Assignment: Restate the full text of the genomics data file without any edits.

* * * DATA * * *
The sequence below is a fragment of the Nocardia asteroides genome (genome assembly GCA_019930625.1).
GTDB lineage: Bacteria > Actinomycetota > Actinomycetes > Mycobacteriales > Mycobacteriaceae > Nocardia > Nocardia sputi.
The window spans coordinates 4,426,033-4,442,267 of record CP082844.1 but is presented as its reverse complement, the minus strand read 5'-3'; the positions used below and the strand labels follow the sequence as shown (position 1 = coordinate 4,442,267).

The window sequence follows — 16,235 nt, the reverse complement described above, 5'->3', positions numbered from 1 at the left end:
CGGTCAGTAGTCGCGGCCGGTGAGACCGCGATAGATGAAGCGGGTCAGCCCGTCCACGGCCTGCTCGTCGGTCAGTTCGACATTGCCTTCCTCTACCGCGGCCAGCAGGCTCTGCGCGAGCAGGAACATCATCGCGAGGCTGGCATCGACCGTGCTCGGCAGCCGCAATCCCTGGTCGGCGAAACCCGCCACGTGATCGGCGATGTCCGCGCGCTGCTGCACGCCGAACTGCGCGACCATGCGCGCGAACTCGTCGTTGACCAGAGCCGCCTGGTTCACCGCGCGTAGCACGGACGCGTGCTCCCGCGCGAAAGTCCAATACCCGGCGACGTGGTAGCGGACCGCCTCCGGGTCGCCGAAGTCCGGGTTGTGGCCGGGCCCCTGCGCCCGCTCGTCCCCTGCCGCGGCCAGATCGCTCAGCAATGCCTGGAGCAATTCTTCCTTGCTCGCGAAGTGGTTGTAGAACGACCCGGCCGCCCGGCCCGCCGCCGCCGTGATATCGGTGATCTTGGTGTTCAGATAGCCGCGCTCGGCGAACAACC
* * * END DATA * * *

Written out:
The sequence below is a fragment of the Nocardia asteroides genome (genome assembly GCA_019930625.1).
GTDB lineage: Bacteria > Actinomycetota > Actinomycetes > Mycobacteriales > Mycobacteriaceae > Nocardia > Nocardia sputi.
The window spans coordinates 4,426,033-4,442,267 of record CP082844.1 but is presented as its reverse complement, the minus strand read 5'-3'; the positions used below and the strand labels follow the sequence as shown (position 1 = coordinate 4,442,267).

The window sequence follows — 16,235 nt, the reverse complement described above, 5'->3', positions numbered from 1 at the left end:
CGGTCAGTAGTCGCGGCCGGTGAGACCGCGATAGATGAAGCGGGTCAGCCCGTCCACGGCCTGCTCGTCGGTCAGTTCGACATTGCCTTCCTCTACCGCGGCCAGCAGGCTCTGCGCGAGCAGGAACATCATCGCGAGGCTGGCATCGACCGTGCTCGGCAGCCGCAATCCCTGGTCGGCGAAACCCGCCACGTGATCGGCGATGTCCGCGCGCTGCTGCACGCCGAACTGCGCGACCATGCGCGCGAACTCGTCGTTGACCAGAGCCGCCTGGTTCACCGCGCGTAGCACGGACGCGTGCTCCCGCGCGAAAGTCCAATACCCGGCGACGTGGTAGCGGACCGCCTCCGGGTCGCCGAAGTCCGGGTTGTGGCCGGGCCCCTGCGCCCGCTCGTCCCCTGCCGCGGCCAGATCGCTCAGCAATGCCTGGAGCAATTCTTCCTTGCTCGCGAAGTGGTTGTAGAACGACCCGGCCGCCCGGCCCGCCGCCGCCGTGATATCGGTGATCTTGGTGTTCAGATAGCCGCGCTCGGCGAACAACC